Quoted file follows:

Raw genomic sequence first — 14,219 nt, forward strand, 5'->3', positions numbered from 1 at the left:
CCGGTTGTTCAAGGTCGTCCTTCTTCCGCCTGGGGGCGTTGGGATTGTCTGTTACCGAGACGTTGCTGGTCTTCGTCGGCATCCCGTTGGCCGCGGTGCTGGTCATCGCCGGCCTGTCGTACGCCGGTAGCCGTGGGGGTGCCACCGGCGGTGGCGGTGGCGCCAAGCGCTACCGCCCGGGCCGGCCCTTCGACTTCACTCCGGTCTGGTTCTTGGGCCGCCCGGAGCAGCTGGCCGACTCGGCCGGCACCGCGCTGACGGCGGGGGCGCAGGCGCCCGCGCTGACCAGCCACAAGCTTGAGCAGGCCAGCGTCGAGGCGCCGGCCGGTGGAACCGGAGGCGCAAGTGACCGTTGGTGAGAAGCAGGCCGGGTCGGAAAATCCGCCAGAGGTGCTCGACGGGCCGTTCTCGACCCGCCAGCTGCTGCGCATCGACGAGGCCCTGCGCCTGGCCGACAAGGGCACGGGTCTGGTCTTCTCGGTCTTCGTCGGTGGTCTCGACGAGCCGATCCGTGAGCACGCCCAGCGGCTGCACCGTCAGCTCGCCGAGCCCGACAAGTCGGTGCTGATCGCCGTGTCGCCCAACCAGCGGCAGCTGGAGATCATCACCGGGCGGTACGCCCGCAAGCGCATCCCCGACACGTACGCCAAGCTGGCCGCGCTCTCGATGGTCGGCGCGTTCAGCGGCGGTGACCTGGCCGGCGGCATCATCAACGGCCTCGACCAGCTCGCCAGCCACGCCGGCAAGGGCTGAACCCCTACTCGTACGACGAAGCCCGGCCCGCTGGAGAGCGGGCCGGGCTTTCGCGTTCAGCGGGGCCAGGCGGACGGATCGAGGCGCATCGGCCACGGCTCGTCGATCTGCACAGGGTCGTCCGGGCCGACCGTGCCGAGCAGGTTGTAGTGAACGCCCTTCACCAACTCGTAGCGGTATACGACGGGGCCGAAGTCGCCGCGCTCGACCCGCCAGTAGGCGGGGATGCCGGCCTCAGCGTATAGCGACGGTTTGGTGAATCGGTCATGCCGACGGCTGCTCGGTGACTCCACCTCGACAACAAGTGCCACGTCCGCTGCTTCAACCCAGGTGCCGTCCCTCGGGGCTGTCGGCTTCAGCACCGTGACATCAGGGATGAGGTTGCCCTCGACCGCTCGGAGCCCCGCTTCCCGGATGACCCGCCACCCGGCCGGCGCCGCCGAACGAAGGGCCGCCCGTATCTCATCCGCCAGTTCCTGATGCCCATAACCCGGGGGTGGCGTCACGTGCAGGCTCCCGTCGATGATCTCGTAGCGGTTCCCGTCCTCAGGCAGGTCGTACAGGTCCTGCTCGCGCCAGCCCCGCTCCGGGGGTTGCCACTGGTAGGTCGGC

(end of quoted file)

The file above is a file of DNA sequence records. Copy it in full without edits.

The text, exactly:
Raw genomic sequence first — 14,219 nt, forward strand, 5'->3', positions numbered from 1 at the left:
CCGGTTGTTCAAGGTCGTCCTTCTTCCGCCTGGGGGCGTTGGGATTGTCTGTTACCGAGACGTTGCTGGTCTTCGTCGGCATCCCGTTGGCCGCGGTGCTGGTCATCGCCGGCCTGTCGTACGCCGGTAGCCGTGGGGGTGCCACCGGCGGTGGCGGTGGCGCCAAGCGCTACCGCCCGGGCCGGCCCTTCGACTTCACTCCGGTCTGGTTCTTGGGCCGCCCGGAGCAGCTGGCCGACTCGGCCGGCACCGCGCTGACGGCGGGGGCGCAGGCGCCCGCGCTGACCAGCCACAAGCTTGAGCAGGCCAGCGTCGAGGCGCCGGCCGGTGGAACCGGAGGCGCAAGTGACCGTTGGTGAGAAGCAGGCCGGGTCGGAAAATCCGCCAGAGGTGCTCGACGGGCCGTTCTCGACCCGCCAGCTGCTGCGCATCGACGAGGCCCTGCGCCTGGCCGACAAGGGCACGGGTCTGGTCTTCTCGGTCTTCGTCGGTGGTCTCGACGAGCCGATCCGTGAGCACGCCCAGCGGCTGCACCGTCAGCTCGCCGAGCCCGACAAGTCGGTGCTGATCGCCGTGTCGCCCAACCAGCGGCAGCTGGAGATCATCACCGGGCGGTACGCCCGCAAGCGCATCCCCGACACGTACGCCAAGCTGGCCGCGCTCTCGATGGTCGGCGCGTTCAGCGGCGGTGACCTGGCCGGCGGCATCATCAACGGCCTCGACCAGCTCGCCAGCCACGCCGGCAAGGGCTGAACCCCTACTCGTACGACGAAGCCCGGCCCGCTGGAGAGCGGGCCGGGCTTTCGCGTTCAGCGGGGCCAGGCGGACGGATCGAGGCGCATCGGCCACGGCTCGTCGATCTGCACAGGGTCGTCCGGGCCGACCGTGCCGAGCAGGTTGTAGTGAACGCCCTTCACCAACTCGTAGCGGTATACGACGGGGCCGAAGTCGCCGCGCTCGACCCGCCAGTAGGCGGGGATGCCGGCCTCAGCGTATAGCGACGGTTTGGTGAATCGGTCATGCCGACGGCTGCTCGGTGACTCCACCTCGACAACAAGTGCCACGTCCGCTGCTTCAACCCAGGTGCCGTCCCTCGGGGCTGTCGGCTTCAGCACCGTGACATCAGGGATGAGGTTGCCCTCGACCGCTCGGAGCCCCGCTTCCCGGATGACCCGCCACCCGGCCGGCGCCGCCGAACGAAGGGCCGCCCGTATCTCATCCGCCAGTTCCTGATGCCCATAACCCGGGGGTGGCGTCACGTGCAGGCTCCCGTCGATGATCTCGTAGCGGTTCCCGTCCTCAGGCAGGTCGTACAGGTCCTGCTCGCGCCAGCCCCGCTCCGGGGGTTGCCACTGGTAGGTCGGC